Mo Joe’s Interview with Mark Walters

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mark-walters-selfieWhere do you call home?
Jacksonville, NC, originally from Iowa

Is this your first time to Louisville, KY?
Yes

What have been your most recent engagements?
Traviata – Florentine Opera with Maestro Mechavich
El Nino – Spoleto Festival USA
Don Giovanni – Savannah Voice Festival

What is coming up for you?
Don Giovanni – Seattle Opera
Fidelio – Opera Omaha
Tosca – Sarasota Opera

This is your first Pizarro. What are your impressions of this character?
He’s a man trying retain his power and will do whatever it takes to achieve that goal.

How do you prepare a role? How long does it take you?
The first thing I do whenever I get a contract is to immediately order the score and research the original performance and singers, and find the original source material – the story or play that the opera libretto is based on.

I try to work with a native language singer on the pronunciation and translation. I try to work with a coach who is also a conductor and can point tricky areas and what to expect from the conductor.  I’ve also been privileged to coach almost every role that I have preformed in the last 8 years with the great American baritone Sherrill Milnes.

When I can conduct myself from memory through the score, I know the initial memorization has been done. I also try to stage myself before I ever get to rehearsal. It’s another level of memorization and it will allow me to be more flexible and creative when I actually get to rehearsal. It usually takes me 3-6 months to prepare a role.    Some roles like Rigoletto and Scarpia I have studied for years before actually performing them.  My shortest preparation was one week for Curly in Oklahoma and one month for Count di Luna in Il Trovatore, both were prepared while in rehearsal for other productions.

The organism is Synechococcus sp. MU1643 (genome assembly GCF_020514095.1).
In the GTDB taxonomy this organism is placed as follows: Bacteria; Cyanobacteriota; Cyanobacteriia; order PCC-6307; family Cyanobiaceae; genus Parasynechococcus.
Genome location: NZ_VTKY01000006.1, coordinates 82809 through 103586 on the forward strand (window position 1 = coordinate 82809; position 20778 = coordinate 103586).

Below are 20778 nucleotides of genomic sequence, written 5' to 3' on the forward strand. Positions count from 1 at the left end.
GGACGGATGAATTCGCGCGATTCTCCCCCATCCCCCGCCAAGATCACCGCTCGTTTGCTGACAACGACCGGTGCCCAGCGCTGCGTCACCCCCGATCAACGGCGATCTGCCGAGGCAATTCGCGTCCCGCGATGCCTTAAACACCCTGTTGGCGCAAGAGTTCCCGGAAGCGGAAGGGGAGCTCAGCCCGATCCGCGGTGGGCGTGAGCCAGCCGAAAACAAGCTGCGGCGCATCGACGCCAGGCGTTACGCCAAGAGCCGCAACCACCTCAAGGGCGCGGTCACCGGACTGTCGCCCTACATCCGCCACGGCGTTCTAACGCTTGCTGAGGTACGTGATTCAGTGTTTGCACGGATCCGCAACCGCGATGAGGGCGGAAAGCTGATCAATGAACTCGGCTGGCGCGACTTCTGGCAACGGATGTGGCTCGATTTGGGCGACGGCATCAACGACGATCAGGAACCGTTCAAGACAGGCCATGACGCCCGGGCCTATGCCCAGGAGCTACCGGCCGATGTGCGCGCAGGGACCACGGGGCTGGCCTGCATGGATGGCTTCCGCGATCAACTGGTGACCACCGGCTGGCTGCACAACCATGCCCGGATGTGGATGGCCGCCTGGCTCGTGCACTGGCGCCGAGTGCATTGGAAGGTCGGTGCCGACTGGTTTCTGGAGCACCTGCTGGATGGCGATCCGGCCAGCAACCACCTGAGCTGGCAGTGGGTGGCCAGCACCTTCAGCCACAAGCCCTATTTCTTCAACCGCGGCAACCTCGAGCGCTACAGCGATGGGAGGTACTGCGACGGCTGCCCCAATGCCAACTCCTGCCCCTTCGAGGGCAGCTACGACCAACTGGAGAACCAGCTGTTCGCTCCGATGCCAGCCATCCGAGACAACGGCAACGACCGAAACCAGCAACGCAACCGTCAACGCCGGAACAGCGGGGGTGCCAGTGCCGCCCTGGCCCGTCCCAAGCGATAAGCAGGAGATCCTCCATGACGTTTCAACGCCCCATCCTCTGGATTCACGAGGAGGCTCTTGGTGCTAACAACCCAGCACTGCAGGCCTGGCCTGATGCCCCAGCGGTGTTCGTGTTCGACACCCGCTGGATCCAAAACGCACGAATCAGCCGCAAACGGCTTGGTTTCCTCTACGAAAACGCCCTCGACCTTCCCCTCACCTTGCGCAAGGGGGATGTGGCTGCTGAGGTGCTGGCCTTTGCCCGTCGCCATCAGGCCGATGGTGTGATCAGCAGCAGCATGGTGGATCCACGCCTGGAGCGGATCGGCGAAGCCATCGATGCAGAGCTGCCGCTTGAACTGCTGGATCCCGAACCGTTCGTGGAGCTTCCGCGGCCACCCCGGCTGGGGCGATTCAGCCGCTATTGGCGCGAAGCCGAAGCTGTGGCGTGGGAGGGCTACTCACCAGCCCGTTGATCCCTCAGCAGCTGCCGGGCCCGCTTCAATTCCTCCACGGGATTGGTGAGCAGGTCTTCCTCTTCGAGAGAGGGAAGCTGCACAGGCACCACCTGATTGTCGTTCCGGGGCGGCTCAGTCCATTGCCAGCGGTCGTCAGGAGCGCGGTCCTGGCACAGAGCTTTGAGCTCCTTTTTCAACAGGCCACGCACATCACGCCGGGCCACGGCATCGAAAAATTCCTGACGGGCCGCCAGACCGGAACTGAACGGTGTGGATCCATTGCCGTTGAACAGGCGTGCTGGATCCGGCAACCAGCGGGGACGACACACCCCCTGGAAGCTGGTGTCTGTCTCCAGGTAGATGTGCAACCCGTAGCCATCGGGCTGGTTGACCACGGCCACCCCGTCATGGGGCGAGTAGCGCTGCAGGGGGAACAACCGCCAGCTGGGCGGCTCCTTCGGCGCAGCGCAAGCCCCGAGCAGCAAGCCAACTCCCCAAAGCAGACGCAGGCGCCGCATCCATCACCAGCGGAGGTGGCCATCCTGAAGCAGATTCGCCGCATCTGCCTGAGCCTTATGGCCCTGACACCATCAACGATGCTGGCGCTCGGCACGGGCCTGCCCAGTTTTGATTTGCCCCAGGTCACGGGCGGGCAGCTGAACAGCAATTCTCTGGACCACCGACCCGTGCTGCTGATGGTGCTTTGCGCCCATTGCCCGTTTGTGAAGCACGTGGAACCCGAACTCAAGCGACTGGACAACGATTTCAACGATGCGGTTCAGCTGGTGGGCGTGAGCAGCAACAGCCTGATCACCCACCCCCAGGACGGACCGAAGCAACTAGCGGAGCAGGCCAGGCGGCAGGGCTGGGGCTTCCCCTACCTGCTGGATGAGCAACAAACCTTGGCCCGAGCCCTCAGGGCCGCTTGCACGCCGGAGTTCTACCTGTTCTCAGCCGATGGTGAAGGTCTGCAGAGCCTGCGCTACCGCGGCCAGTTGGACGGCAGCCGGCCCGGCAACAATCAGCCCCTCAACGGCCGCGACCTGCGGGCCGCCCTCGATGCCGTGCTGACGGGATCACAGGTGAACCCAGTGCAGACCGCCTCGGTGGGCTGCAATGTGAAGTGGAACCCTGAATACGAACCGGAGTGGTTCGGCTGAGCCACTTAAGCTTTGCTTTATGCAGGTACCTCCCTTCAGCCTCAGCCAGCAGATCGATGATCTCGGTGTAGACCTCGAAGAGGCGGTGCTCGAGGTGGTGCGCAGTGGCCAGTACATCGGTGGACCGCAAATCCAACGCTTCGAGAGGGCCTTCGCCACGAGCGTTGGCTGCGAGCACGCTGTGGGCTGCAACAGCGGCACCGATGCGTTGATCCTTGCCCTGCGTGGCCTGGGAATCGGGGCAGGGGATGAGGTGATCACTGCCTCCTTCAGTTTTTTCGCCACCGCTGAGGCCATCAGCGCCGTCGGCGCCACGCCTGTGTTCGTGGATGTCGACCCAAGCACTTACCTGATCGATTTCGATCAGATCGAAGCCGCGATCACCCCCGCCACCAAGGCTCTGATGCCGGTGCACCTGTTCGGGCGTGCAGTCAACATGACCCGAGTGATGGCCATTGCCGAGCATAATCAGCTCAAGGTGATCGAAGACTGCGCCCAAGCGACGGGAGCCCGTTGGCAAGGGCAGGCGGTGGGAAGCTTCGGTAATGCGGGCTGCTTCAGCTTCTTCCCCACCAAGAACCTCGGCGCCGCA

What is the most challenging aspect of your job?

Hmm….  this is my 24th year in the business and I’ve been thinking about how to extend it for another 10-15 years.  Which means doing my best to be as prepared as possible and offer a fully rounded out character at the first rehearsal of every production, continuing to move into more difficult and heavier literature, continuing to develop and maintain relationships with opera companies, symphonies, conductors and directors. And staying the best physical shape that I can, to help endure the travel and rehearsal, and to fight off young baritones coming up the ladder.

What is the most rewarding aspect of your job?

The most rewarding aspect of my career is when I feel like I have used my craft to the best of my ability to bring a character to life on stage. If I feel like I have accomplished this, then sitting at the airport after the final performance waiting to catch a plane to the next production and reviewing the next score is a hugely satisfying experience.

What is your favorite food?
I eat everything and love to try foods that I’ve never had before.

What was the title of the last book your read?
Reminiscences of a Stock Operator – Edwin Lefevre